I haven’t used the descriptor “holographic” for a very long time. Well, today’s the day I bring it up again. The AudioWise Opto-DX embraces spatial control and resolution with natural articulation. It’s not just a hyped or exaggerated presentation but one of weight, presence, and aural gradations. It’s able to position and organize the sound in a way where nothing ever overlaps or overpowers each other. Flutes and bells shine while saxophone and piano play never gets buried under the percussions.
Let’s go over a few examples. I spent time connecting and disconnecting the OPTO-DX for direct comparisons. Luckily they were very easy to hear.
Rodrigo y Gabriela – Mettal EP
Rodrigo y Gabriela won their first-ever Grammy for Best Contemporary Instrumental Album this year. I’m a huge fan and have attended most of their concerts over the years. Here we have their new EP: Mettal.
This album is very well recorded. Midway through Battery, there are sections where the guitar plays in the center while the other guitar quickly matches tempo. With the OPTO-DX, the central guitar is more naturally focused and has more tangibility and steel in the strums. You could hear the gradations and delineation of the strings for both guitar players very distinctly. I wrote “like an acoustic rainbow” in my notes to describe this. It’s to the point where it feels like you’re in the presence of the vibrations of a real guitar. You just know there are two different performers. In addition, transient speed and clarity are otherworldly. This quality was also true for the other two tracks on this EP.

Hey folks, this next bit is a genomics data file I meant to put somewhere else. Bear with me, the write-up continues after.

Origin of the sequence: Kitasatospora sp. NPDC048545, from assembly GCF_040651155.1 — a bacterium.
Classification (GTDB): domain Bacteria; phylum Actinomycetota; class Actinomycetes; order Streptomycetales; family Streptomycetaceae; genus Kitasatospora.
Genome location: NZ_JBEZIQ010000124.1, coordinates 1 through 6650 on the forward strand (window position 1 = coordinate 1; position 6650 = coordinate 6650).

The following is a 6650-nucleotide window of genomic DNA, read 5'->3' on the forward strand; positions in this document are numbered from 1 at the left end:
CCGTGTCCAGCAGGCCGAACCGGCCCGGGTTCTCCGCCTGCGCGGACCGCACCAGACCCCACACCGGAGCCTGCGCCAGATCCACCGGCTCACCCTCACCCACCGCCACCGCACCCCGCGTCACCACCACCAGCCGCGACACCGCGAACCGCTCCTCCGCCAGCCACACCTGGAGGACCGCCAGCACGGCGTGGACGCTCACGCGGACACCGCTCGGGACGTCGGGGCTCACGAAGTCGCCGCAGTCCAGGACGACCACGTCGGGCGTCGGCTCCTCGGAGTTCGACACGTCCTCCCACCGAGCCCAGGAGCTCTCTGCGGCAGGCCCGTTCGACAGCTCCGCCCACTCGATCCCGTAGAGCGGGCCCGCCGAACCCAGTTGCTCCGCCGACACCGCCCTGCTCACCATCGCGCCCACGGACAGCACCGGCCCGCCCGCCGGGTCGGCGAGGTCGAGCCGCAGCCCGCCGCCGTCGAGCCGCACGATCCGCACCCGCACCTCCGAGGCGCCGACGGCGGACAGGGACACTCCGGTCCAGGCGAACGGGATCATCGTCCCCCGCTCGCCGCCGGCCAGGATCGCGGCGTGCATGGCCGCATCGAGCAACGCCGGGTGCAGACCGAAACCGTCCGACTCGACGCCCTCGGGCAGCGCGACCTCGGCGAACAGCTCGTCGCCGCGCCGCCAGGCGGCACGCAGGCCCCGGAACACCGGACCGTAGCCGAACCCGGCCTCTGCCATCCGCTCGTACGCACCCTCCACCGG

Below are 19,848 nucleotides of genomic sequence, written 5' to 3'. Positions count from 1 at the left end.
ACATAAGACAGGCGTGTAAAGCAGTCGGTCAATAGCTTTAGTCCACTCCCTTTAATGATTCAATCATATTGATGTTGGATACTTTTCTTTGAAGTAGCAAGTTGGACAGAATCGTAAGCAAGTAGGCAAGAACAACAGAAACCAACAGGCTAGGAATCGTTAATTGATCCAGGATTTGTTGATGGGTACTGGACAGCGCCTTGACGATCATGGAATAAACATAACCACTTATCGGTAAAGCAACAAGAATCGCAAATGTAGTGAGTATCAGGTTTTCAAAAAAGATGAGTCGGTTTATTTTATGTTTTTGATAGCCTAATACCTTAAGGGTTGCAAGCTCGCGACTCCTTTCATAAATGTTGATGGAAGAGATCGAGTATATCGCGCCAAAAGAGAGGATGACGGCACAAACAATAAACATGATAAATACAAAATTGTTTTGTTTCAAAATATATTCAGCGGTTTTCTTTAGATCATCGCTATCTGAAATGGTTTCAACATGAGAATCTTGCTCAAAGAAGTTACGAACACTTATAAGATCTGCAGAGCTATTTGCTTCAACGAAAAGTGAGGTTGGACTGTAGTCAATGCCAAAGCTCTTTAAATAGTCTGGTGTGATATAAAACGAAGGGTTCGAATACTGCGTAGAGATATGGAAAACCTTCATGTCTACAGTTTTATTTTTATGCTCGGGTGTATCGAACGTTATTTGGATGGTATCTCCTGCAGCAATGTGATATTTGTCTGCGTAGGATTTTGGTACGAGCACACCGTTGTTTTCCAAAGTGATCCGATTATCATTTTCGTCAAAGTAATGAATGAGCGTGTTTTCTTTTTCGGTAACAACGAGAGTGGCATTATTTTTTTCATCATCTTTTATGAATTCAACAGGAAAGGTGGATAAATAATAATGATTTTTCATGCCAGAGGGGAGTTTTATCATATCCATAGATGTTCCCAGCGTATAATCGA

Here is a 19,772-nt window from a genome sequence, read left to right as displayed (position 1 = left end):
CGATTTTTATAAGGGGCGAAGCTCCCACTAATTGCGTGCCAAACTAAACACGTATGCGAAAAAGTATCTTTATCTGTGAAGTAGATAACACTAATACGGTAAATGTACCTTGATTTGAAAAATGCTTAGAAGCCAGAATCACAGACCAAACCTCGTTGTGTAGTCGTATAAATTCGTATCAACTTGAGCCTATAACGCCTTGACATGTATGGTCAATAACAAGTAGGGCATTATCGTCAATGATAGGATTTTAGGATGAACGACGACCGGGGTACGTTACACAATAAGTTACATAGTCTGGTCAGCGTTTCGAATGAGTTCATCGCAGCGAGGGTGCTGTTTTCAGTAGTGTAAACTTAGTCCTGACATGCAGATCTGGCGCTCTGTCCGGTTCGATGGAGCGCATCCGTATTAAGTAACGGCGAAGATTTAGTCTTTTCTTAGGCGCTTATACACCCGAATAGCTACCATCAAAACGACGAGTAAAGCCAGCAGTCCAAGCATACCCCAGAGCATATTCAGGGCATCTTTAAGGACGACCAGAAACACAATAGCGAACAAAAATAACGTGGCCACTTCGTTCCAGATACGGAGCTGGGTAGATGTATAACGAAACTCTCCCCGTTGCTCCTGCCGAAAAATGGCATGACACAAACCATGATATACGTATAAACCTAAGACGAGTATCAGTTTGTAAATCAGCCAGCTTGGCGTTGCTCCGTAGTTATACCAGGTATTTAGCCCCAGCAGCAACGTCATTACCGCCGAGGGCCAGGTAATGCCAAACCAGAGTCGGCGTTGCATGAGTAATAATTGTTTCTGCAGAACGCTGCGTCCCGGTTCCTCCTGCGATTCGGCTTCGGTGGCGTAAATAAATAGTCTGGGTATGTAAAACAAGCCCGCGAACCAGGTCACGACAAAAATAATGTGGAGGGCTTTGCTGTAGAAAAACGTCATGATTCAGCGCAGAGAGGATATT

Removing the OPTO-DX and the differences are clear. Out of the gate, the OPTO-DX has a much blacker background. I thought it was already pitch black – but this takes it to “black hole” levels. There’s no blending or blurring of anything. Reproduction is absolutely crisp and pristine. Secondly, the low-level details and micro-dynamics are more masked by the chaotic rhythm. There’s not as much nuance or detail between the strums and percussive knocks. It’s also more difficult to tell who’s playing what and how many guitars are involved. Hearing this distinction is what we audiophiles mean by transparency. Transient speed is also slower – but the sound is warmer. So, there are simply more blood flow and woodiness without the OPTO-DX. At least to my ears.
Warming it up…
There’s nothing wrong with cool and neutral, but a natural color is non-negotiable for me. I tried a few cable swaps to see if I could warm it up a bit. The WAVE High Fidelity STREAM, a set of Monoprice BNC cables, and Final Touch Audio Callisto USB cable seem to have done the trick. This USB cable (thanks goes out to reader David Botting for the recommendation) not only improved the tonal quality of the sound – it added a nice layer of density to the sound. Although still not golden enough for my tastes, this configuration made listening more enjoyable.
Pat Metheny – From this Place
This album is full of dynamic and ambient bits to stress test your stereo system. Most importantly, it emphasizes the enormous palette of talented performers. The collaborative synergy between guitar, bass, drummer, and piano playing makes for a very enthralling listen.